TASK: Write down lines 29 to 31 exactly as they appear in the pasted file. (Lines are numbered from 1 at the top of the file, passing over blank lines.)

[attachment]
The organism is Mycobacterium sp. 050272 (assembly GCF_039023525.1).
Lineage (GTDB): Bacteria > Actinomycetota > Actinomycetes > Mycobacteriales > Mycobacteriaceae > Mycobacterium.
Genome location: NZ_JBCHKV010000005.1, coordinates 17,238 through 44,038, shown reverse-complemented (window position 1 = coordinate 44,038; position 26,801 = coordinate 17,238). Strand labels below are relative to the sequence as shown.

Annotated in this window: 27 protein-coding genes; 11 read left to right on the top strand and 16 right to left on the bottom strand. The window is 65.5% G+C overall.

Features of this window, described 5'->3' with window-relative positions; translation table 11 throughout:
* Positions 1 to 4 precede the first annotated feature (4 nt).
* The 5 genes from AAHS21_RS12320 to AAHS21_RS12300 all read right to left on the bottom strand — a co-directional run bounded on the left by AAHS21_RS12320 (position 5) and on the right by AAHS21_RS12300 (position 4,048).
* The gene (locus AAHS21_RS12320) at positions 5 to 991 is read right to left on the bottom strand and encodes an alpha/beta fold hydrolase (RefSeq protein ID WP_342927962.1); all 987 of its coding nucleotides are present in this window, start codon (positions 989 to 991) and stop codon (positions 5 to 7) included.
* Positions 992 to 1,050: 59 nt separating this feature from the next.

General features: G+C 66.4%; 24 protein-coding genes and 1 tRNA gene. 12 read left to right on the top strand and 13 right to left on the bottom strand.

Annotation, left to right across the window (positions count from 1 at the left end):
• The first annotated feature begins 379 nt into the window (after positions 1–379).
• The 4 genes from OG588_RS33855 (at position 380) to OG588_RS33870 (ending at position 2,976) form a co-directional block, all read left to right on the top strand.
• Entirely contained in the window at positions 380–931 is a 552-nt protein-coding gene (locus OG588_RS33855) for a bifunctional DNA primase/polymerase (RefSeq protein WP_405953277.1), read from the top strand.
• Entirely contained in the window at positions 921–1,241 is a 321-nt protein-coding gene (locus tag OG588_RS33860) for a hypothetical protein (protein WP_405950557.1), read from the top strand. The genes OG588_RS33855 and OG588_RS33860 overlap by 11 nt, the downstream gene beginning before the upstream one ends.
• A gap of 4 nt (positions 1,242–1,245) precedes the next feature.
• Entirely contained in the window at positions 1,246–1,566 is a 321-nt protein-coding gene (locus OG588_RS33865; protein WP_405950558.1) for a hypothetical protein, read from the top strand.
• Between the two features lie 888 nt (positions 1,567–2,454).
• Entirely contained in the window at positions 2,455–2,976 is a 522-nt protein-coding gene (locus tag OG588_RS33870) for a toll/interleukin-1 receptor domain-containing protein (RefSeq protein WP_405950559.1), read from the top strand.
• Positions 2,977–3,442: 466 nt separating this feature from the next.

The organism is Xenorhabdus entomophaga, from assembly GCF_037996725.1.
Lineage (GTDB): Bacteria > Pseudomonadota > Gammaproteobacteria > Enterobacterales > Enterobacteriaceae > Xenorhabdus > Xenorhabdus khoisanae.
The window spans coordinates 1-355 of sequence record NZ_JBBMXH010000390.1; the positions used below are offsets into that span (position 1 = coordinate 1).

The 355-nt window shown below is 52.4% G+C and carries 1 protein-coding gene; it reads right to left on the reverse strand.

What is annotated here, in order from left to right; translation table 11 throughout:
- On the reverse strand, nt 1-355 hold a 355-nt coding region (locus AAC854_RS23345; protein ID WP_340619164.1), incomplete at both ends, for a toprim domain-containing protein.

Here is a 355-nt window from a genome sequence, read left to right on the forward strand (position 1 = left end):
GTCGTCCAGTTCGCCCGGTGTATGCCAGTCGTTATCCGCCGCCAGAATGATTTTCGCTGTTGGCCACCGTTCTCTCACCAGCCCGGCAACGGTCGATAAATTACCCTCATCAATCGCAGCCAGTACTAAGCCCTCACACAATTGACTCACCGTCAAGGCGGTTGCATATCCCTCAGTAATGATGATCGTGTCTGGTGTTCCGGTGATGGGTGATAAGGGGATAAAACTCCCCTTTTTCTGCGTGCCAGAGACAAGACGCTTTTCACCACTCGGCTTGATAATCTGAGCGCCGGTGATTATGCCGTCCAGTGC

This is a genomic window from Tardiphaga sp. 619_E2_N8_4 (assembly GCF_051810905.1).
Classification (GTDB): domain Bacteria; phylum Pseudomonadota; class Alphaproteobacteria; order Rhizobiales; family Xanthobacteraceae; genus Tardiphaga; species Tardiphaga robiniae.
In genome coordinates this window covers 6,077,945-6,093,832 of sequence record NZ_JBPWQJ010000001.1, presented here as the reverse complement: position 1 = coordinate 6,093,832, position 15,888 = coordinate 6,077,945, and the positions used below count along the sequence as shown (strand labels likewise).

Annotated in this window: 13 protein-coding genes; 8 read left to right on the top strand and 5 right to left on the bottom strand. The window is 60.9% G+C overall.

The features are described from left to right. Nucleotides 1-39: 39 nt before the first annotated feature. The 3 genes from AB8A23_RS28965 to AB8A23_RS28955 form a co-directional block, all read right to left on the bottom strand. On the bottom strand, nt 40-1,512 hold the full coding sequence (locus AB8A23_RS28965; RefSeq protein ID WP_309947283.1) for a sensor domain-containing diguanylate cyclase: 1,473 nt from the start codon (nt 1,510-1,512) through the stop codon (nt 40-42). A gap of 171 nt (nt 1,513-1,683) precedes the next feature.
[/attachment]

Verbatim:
This is a genomic window from Tardiphaga sp. 619_E2_N8_4 (assembly GCF_051810905.1).
Classification (GTDB): domain Bacteria; phylum Pseudomonadota; class Alphaproteobacteria; order Rhizobiales; family Xanthobacteraceae; genus Tardiphaga; species Tardiphaga robiniae.
In genome coordinates this window covers 6,077,945-6,093,832 of sequence record NZ_JBPWQJ010000001.1, presented here as the reverse complement: position 1 = coordinate 6,093,832, position 15,888 = coordinate 6,077,945, and the positions used below count along the sequence as shown (strand labels likewise).